Thursday, August 25, 2011

Malaysia's Slowing Performance

By Greg Lopez, Asia Sentinel

In the 70 years since World War II ended, East Asian economies, including Malaysia, appear to have largely got performance right. Malaysia was also one of 13 countries identified by the Commission on Growth and Development in its 2008 Growth Report to have recorded average growth of more than 7 percent per year for 25 years or more. Malaysia achieved this spectacular performance from 1967 to 1997.

However, since the Asian Financial Crisis of 1997 and1998, Malaysia’s economic performance when compared to previous decades has been lackluster and most macroeconomic indicators are trending downwards. This was confirmed by Prime Minister Najib Tun Razak himself in the publication on March 30, 2010 of the New Economic Model – Part 1. This was a very brave move but a necessary one by the premier as he acknowledged publicly the failures of Malaysia’s current economic model in order to demonstrate urgency for reforms.

The New Economic Model identifies domestic factors such as weak investor confidence, capability constraints (weak human capital, entrepreneurial base and innovative capacity) , productivity ceilings and institutional degradation and external factors such as a sluggish global economy caused by the global financial crisis of 2008-2009 and the rise of neighbors in the region in contributing to the declining growth trajectory.

If we were to revisit the determinants of growth and agree that proper institutions form the overall structure that determines long-term sustainable growth, then the logical response is to reform Malaysia’s institutional set-up, as it must be the deepest determinant of what is hindering economic growth.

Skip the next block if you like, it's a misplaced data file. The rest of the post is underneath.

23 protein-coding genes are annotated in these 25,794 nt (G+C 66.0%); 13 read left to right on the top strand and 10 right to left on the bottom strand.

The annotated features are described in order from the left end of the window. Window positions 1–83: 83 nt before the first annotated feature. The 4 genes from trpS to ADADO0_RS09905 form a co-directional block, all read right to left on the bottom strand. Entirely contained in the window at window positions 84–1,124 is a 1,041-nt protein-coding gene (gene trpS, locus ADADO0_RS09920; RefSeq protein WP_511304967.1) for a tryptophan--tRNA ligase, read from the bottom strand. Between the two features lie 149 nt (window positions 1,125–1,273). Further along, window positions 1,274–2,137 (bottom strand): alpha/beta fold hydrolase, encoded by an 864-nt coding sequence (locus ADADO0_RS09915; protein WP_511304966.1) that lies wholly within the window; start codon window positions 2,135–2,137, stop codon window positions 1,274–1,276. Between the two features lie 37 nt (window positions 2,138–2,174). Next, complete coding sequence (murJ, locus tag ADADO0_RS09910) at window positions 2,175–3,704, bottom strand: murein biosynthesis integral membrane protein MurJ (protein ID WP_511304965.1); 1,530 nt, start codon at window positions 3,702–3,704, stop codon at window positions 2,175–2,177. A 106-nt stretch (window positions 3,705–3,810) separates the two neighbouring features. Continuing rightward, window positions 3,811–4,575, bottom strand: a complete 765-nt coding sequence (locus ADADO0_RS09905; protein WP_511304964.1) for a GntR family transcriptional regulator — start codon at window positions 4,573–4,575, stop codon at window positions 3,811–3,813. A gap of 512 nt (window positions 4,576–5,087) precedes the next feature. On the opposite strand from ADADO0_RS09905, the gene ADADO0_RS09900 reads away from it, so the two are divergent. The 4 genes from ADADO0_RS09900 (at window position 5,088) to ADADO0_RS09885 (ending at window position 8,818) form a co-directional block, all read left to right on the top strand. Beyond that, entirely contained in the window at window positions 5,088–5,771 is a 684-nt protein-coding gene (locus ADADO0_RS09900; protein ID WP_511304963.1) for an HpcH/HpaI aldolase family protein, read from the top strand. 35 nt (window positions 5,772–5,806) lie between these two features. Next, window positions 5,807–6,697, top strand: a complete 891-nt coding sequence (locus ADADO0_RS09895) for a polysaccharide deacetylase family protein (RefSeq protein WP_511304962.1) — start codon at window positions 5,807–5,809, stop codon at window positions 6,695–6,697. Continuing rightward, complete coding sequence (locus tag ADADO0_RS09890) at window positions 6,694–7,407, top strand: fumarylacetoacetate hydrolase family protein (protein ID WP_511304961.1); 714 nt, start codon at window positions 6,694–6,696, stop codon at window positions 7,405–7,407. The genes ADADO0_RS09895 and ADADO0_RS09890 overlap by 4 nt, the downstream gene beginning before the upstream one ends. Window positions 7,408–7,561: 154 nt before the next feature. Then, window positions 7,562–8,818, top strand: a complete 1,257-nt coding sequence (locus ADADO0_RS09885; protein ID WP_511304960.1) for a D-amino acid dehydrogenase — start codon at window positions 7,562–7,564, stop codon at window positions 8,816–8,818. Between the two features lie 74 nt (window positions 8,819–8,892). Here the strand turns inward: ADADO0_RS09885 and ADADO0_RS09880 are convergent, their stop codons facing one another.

This view is further strengthened as Malaysia’s other deep determinants, geography and trade, are favorable. The country has abundant natural resources, is shielded from natural hazards and is well-located strategically both geopolitically and economically. Malaysia has also benefitted tremendously from being an open economy, especially in the merchandise sector.

The New Economic Model also reports that regional challenges from China, India and Vietnam, etc. are a cause for Malaysia’s declining economic performance. What has changed about these countries? They have all undertaken institutional reforms: China since 1978, India since 1992 and Vietnam since 1986. They are reaping the benefits while Malaysia has stalled in its institutional reforms since the 1990s, regressed in some ways and is suffering from the consequences.

The above points stress the importance of institutional reforms in Malaysia, something that Najib has ironically neglected in his signature policies – 1Malaysia, Government Transformation Programme and Economic Transformation Programme.

According to the Growth Commission report, “…fast sustained growth is not a miracle; it is attainable for developing countries with the ‘right mix of ingredients.’ Countries need leaders who are committed to achieving growth and who can take advantage of opportunities from the global economy. They also need to know about the levels of incentives and public investments that are necessary for private investment to take off and ensure the long-term diversification of the economy and its integration in the global economy…”

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